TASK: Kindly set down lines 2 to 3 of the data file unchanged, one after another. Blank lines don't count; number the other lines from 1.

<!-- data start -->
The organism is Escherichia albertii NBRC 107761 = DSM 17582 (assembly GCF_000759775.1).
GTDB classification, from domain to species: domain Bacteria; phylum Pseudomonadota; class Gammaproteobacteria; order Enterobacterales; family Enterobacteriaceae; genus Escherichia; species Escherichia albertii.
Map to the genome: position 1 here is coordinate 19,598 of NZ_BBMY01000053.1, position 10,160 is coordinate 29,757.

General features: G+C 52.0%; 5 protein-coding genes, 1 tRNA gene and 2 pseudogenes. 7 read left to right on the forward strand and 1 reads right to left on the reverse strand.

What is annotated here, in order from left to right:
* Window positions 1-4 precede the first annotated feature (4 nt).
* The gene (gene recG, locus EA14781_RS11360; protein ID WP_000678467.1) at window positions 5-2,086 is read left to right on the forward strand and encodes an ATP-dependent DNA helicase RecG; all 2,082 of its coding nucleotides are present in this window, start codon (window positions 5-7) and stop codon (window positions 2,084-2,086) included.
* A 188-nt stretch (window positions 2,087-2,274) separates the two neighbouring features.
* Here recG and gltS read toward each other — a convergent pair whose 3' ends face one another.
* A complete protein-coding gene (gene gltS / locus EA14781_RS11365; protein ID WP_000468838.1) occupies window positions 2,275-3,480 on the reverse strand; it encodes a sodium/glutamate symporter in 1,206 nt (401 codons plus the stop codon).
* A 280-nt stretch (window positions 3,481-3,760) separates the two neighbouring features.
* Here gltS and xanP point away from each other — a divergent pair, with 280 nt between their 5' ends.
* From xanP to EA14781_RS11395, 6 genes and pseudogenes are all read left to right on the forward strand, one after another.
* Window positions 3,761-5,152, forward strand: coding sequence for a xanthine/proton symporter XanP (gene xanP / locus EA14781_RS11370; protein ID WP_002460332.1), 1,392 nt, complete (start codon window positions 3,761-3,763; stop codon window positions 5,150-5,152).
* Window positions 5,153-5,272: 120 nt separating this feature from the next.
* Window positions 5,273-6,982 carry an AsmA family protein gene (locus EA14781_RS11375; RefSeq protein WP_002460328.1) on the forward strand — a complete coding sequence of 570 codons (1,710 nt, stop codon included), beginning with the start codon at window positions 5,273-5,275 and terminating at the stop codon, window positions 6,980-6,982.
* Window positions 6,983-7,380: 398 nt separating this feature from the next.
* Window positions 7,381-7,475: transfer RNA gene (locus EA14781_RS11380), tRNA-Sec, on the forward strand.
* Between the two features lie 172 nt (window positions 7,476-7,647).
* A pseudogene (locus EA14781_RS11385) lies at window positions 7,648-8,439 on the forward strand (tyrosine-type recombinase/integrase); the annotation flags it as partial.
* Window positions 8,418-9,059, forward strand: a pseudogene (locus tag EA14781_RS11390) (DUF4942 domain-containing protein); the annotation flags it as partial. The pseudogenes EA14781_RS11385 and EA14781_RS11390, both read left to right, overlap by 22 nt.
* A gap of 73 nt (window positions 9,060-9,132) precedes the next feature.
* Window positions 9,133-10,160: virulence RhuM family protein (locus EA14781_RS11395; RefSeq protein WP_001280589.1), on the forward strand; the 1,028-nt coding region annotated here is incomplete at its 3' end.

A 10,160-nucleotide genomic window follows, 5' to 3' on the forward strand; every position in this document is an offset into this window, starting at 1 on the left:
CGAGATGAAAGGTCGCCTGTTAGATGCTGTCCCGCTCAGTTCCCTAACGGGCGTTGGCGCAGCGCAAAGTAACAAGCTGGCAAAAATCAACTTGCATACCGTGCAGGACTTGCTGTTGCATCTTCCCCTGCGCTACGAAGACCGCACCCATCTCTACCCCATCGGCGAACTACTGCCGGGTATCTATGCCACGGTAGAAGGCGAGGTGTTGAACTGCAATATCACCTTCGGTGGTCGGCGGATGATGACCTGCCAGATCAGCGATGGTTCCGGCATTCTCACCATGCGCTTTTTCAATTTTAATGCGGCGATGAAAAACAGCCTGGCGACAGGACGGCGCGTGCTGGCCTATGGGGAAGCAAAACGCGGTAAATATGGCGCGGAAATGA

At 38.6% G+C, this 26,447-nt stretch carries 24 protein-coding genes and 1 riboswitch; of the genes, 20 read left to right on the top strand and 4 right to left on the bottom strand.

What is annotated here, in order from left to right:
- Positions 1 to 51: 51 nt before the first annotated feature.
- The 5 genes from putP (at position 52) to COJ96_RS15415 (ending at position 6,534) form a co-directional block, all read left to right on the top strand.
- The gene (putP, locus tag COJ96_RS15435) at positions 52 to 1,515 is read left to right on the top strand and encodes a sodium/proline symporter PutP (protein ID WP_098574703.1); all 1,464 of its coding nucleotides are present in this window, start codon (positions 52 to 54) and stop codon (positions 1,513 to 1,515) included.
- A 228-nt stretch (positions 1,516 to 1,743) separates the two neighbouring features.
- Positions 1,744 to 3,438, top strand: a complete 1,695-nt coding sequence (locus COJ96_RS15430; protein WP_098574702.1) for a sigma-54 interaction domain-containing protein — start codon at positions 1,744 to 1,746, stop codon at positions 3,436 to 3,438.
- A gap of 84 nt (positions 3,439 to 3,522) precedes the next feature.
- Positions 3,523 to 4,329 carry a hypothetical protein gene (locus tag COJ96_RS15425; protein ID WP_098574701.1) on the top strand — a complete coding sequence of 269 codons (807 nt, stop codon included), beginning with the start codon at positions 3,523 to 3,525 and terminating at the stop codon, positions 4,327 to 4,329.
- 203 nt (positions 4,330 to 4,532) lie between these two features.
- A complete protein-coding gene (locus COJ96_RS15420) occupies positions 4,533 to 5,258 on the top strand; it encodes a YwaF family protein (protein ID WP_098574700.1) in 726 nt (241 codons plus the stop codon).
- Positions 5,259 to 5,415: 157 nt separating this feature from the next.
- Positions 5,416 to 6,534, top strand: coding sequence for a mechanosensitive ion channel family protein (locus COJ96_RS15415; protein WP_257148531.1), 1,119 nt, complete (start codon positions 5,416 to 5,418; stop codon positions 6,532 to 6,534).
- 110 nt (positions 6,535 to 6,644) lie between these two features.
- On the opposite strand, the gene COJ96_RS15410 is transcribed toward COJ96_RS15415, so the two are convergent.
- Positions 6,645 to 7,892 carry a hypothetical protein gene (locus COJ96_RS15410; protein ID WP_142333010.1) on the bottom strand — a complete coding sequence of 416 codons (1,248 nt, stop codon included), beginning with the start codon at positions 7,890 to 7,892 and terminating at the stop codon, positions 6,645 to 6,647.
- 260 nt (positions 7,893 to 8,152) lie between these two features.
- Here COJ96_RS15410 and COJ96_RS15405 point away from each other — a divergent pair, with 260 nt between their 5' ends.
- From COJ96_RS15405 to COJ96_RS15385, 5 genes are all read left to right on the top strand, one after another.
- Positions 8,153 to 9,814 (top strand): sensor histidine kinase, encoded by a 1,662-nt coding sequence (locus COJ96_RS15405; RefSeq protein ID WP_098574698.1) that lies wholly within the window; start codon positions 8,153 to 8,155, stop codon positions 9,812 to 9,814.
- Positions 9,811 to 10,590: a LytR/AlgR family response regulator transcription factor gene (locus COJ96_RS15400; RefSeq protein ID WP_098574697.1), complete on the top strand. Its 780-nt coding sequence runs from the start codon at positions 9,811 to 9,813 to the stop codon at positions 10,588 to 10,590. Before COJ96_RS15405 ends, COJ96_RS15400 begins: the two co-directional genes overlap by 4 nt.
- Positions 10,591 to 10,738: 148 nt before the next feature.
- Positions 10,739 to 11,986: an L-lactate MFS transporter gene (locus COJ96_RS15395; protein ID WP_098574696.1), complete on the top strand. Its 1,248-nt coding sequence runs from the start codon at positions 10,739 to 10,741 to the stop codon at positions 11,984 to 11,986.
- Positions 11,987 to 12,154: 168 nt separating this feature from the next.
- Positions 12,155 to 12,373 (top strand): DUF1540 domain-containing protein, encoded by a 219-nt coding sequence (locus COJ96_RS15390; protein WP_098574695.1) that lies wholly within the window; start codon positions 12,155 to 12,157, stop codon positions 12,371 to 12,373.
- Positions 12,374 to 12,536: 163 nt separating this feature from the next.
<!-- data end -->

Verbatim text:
GTDB classification, from domain to species: domain Bacteria; phylum Pseudomonadota; class Gammaproteobacteria; order Enterobacterales; family Enterobacteriaceae; genus Escherichia; species Escherichia albertii.
Map to the genome: position 1 here is coordinate 19,598 of NZ_BBMY01000053.1, position 10,160 is coordinate 29,757.